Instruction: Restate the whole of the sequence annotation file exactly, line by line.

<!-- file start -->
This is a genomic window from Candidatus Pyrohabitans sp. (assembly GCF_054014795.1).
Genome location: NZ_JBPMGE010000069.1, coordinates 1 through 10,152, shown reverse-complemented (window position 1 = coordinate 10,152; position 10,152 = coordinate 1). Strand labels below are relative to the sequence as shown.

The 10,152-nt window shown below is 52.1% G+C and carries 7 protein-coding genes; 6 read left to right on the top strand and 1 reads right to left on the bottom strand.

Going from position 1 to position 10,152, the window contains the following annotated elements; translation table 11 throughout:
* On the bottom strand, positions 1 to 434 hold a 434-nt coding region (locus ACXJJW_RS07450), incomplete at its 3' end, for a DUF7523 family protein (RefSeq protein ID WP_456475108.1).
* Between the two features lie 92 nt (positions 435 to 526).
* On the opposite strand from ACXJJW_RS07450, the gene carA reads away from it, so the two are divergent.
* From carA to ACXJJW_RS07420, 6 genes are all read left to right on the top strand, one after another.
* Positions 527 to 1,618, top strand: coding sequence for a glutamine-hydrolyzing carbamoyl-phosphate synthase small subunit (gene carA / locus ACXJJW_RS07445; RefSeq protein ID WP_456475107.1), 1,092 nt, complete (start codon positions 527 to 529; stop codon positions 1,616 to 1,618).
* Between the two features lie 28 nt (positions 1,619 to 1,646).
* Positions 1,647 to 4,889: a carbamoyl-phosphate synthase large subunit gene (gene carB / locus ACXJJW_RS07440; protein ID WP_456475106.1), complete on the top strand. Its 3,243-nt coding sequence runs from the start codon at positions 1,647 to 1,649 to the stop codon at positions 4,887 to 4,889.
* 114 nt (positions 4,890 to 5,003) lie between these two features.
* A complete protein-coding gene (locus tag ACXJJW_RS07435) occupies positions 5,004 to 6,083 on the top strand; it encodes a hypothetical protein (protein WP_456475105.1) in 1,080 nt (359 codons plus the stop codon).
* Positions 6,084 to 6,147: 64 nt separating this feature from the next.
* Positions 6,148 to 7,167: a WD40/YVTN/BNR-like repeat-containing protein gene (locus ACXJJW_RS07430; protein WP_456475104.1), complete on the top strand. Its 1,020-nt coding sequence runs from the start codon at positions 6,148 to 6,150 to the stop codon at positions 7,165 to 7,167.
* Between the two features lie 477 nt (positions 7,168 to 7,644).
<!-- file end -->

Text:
This is a genomic window from Candidatus Pyrohabitans sp. (assembly GCF_054014795.1).
Genome location: NZ_JBPMGE010000069.1, coordinates 1 through 10,152, shown reverse-complemented (window position 1 = coordinate 10,152; position 10,152 = coordinate 1). Strand labels below are relative to the sequence as shown.

The 10,152-nt window shown below is 52.1% G+C and carries 7 protein-coding genes; 6 read left to right on the top strand and 1 reads right to left on the bottom strand.

Going from position 1 to position 10,152, the window contains the following annotated elements; translation table 11 throughout:
* On the bottom strand, positions 1 to 434 hold a 434-nt coding region (locus ACXJJW_RS07450), incomplete at its 3' end, for a DUF7523 family protein (RefSeq protein ID WP_456475108.1).
* Between the two features lie 92 nt (positions 435 to 526).
* On the opposite strand from ACXJJW_RS07450, the gene carA reads away from it, so the two are divergent.
* From carA to ACXJJW_RS07420, 6 genes are all read left to right on the top strand, one after another.
* Positions 527 to 1,618, top strand: coding sequence for a glutamine-hydrolyzing carbamoyl-phosphate synthase small subunit (gene carA / locus ACXJJW_RS07445; RefSeq protein ID WP_456475107.1), 1,092 nt, complete (start codon positions 527 to 529; stop codon positions 1,616 to 1,618).
* Between the two features lie 28 nt (positions 1,619 to 1,646).
* Positions 1,647 to 4,889: a carbamoyl-phosphate synthase large subunit gene (gene carB / locus ACXJJW_RS07440; protein ID WP_456475106.1), complete on the top strand. Its 3,243-nt coding sequence runs from the start codon at positions 1,647 to 1,649 to the stop codon at positions 4,887 to 4,889.
* 114 nt (positions 4,890 to 5,003) lie between these two features.
* A complete protein-coding gene (locus tag ACXJJW_RS07435) occupies positions 5,004 to 6,083 on the top strand; it encodes a hypothetical protein (protein WP_456475105.1) in 1,080 nt (359 codons plus the stop codon).
* Positions 6,084 to 6,147: 64 nt separating this feature from the next.
* Positions 6,148 to 7,167: a WD40/YVTN/BNR-like repeat-containing protein gene (locus ACXJJW_RS07430; protein WP_456475104.1), complete on the top strand. Its 1,020-nt coding sequence runs from the start codon at positions 6,148 to 6,150 to the stop codon at positions 7,165 to 7,167.
* Between the two features lie 477 nt (positions 7,168 to 7,644).